The loan did not staunch the flow. The overheads were large and, apart from the Sunday Observer, profitable jobbing work was impossible to get. Finally, in 1975, Newton appointed a received to try to get the place reorganised on a profitable basis. He was still employed by the receiver to run the business and actively sought additional capital to keep the Sunday Observer alive, and claims to have paid in to the receiver $500,000, mainly in cash raised from Melbourne doctors.

In April 1976, the receiver sent Newton a notice of dismissal from his job as manager of the Sunday Observer by telegram. The party was over. He had been thrown out of his own company.

Newton was now unemployed and broke, living in a Toorak house he could not afford to pay off. His Rolls Royce had been repossessed. However, the building society “couldn’t evict me from this house for some reason, or else they were too embarrassed. They had given me a loan to buy it for about a quarter of a million dollars. It was like a contra-loan. The interest was ‘contraed’ off in ads in the Sunday Observer. This house was known as ‘Contra Castle’ because it was largely furnished and rebuilt on the contra.”

Finally, in 1977, Newton “decamped” from the house. He and Diane took a rented house in Kooyong. They had by now two girls: Natasha and Sally. They had married in April 1975 and the Melbourne Truth ran a photograph showing Newton getting into the wedding car formally attired in evening clothes with Diane in her bridal dress, and told its readers: “We hope the bride has got some money because the bridegroom hasn’t got enough to pay the wedding bill.”

At this stage of his career, Newton became the publisher of a number of pornographic newspapers, having already provided printing facilities for a number of pornographic publications on his press at the Sunday Observer. He published these papers in Melbourne and distributed them in both Sydney and Melbourne.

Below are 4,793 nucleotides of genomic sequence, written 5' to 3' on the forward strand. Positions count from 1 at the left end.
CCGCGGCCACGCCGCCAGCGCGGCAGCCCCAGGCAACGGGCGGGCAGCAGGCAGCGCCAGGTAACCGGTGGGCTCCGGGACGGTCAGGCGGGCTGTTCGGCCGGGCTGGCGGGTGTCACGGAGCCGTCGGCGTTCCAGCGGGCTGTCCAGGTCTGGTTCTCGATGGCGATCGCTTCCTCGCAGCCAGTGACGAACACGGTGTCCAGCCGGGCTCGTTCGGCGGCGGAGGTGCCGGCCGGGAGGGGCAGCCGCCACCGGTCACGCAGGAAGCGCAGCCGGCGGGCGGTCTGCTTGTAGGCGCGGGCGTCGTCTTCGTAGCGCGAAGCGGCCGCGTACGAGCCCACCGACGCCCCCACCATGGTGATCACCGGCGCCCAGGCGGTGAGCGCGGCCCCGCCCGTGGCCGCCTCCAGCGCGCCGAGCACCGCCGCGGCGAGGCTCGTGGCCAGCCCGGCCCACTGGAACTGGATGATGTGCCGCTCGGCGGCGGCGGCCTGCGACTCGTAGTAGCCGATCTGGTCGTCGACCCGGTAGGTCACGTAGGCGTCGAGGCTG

“All this time, from 1974 to 1977, I’d been consistently unfaithful to Diane. I was in AA. I didn’t take drugs, but it was as if indiscriminate sex was a relief somehow. I could lose myself in wild sex. Diane became very preoccupied about that, understandably. One of the women I became involved with was Olivia. I met her through an ad she placed in one of the sex papers I owned.”

Newton’s new business prospered. Soon he was wholesaling as well as retailing. He opened a mail-order business which received a set-back when Rupert Murdoch found out that Newton was placing ads in his Sydney papers and squashed them, costing Newton something like $5000 a week in lost sales. By the end of 1978, he was back in Toorak. “I had a pornographic shop in Melbourne, I had a mail-order business in Melbourne selling pornographic books and sex aids, and I was making a living. I could have survived.”

In October 1977, Newton, on the advice of an accountant, had voluntarily filed for personal bankruptcy. This attracted the attention of the Income Tax Commissioner. “They had two men investigating me for two years trying to find out where I’d hidden ‘the money’. They came to me in 1976 and said: ‘You’ve understated your income by six hundred and something thousand dollars and we want $380,000. If you give us a cheque now that’ll be OK.’ I said: ‘You can go to the shithouse, you will get nothing from me. I will give you nothing.’ And they’ve never got anything. They were very angry about that. They briefed a QC to represent them at my bankruptcy hearing. The tax people kept saying: ‘This man must pay, he’s got it somewhere.’ They never found it. Needless to say, it wasn’t there to be found.”